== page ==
Today's New York rockers, posturing Gotham dance music and yesterday's post-punkers from Blighty

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Bummer In The City

Various Artists



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Various Artists



Rating Star

Ah, Manhattan, so much to answer for?and so in vogue as a rock metropolis after decades as a hip hop Mecca. Yes New York is the perfect title for an anthology of contemporary Gotham noise, a timely riposte to Brian Eno’s notorious No New York compilation of post-punk “No Wave” acts released back in 1979.

It’s the new bands on Yes New York, starting with The Strokes and taking in Radio 4 and The Rapture, that have returned NYC to pole position in today’s neo-post-punk world. But it’s the bands on ultra-hip Soul Jazz’s New York Noise (ESG, DNA, Liquid Liquid, James White & The Blacks, etc) that exert such an influence on those acts.

If you’d told me, as I watched the sulky Bush Tetras play some forgotten East Village dive back in ’81, that 22 years later the Yeah Yeah Yeahs would be playing essentially the same music, I’d have laughed. But one listen to the Tetras’ “Can’t Be Funky” on New York Noise, or to their bilious “Too Many Creeps” on Rough Trade Shops: Post Punk 01, should make it clear you’re listening to Karen O’s spiritual aunties.

How much of this music?and of the UK post-punk on the Rough Trade shops album?have I actually come back to in the intervening decades? Precious little, to be honest. The vast majority of it still sounds like what it was: cerebral, bloodless ‘dance’ music for junkies, the kind of posturing Gotham tripe we used to describe as “atonal” and “angular”. The Dance, The Bloods, even ESG and James White: you can keep it, frankly.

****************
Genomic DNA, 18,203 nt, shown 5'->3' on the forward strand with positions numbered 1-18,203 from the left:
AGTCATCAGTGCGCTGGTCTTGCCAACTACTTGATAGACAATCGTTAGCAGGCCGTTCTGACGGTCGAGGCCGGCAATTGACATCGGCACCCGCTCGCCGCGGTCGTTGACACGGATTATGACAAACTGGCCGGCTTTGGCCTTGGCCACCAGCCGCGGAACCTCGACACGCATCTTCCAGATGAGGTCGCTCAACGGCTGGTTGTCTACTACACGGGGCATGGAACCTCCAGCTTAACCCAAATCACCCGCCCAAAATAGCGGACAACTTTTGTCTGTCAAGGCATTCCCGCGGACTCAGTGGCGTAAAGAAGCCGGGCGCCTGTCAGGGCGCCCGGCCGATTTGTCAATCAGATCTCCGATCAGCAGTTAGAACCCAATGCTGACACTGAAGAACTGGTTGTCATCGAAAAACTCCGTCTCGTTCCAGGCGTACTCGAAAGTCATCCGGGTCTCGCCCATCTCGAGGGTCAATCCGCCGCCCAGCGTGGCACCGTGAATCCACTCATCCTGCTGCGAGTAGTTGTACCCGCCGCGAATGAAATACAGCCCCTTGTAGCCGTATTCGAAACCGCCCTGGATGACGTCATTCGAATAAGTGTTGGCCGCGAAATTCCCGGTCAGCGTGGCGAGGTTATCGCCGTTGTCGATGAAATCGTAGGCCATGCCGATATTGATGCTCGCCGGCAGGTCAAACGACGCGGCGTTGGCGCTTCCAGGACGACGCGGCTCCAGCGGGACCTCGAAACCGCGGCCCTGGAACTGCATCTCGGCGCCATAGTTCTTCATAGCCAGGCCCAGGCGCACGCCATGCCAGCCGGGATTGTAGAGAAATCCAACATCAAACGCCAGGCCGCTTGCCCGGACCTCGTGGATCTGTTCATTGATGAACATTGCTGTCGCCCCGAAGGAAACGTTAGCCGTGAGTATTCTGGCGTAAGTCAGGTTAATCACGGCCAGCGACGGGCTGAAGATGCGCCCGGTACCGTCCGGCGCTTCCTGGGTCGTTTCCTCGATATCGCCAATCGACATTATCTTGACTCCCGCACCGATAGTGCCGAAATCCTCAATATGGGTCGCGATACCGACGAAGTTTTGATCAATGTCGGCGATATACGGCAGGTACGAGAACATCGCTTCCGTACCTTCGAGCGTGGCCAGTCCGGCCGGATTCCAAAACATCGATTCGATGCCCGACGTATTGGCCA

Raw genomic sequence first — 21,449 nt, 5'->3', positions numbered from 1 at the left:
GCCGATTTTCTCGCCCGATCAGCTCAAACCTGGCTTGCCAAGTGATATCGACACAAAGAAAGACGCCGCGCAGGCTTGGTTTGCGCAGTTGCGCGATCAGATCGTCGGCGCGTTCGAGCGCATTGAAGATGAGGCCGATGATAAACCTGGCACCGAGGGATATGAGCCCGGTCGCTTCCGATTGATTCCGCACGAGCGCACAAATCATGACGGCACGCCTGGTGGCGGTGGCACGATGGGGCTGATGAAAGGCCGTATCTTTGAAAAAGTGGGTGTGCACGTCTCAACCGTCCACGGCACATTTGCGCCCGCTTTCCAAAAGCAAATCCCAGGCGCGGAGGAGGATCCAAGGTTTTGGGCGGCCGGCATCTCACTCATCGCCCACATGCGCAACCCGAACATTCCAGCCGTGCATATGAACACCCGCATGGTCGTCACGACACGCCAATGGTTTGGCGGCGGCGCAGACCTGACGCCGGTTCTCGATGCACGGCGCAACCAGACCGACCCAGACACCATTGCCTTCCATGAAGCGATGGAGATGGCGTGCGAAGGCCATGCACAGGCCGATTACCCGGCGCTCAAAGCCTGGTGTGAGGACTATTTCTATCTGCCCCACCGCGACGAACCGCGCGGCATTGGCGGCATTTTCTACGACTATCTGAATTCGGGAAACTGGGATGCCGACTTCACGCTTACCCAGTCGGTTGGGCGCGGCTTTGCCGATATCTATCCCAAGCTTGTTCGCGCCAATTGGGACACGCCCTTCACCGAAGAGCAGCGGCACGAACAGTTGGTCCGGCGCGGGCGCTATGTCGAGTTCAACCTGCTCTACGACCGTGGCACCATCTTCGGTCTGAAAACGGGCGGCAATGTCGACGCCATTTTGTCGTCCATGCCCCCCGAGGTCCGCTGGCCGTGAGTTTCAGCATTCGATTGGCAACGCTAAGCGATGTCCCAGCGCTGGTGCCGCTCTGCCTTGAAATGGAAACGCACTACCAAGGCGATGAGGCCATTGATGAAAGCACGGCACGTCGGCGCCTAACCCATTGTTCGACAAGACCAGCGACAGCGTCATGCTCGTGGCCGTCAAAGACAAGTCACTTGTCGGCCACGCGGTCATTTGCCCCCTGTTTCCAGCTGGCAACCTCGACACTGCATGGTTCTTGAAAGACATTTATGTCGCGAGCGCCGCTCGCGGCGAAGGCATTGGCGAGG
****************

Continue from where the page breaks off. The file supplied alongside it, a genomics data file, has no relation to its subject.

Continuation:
But you can also keep a lot of the UK piffle on Post Punk 01, too?even if the great Simon Reynolds is writing a book about it. Pigbag, the Pop Group, Gang Of Four?white and scratchy and just as devoid o’funk as their Rotten Apple equivalents. Hearing 23 Skidoo’s “Last Words” or Scritti Politti’s “Skank Bloc Bologna” again is like burying your snout in a mildewed copy of NME or New York Rocker circa 1980.

How affirmative can one be about Yes New York? The Strokes are what they are?1969 Velvets/Stooges via Blondie and Richard Hell; I dig ’em despite the record-collection references. But aside from the fabulously intense, lan Curtis-via-Blue Nile Interpol, the Yes groups (The Fever, The Walkmen, The Natural History) sound just as narrow and constricted as their scuzzy East Village forebears. All attitude and no trousers, today’s New York Rockers?like so many of yesterday’s?prompt in me the single word ‘NO’.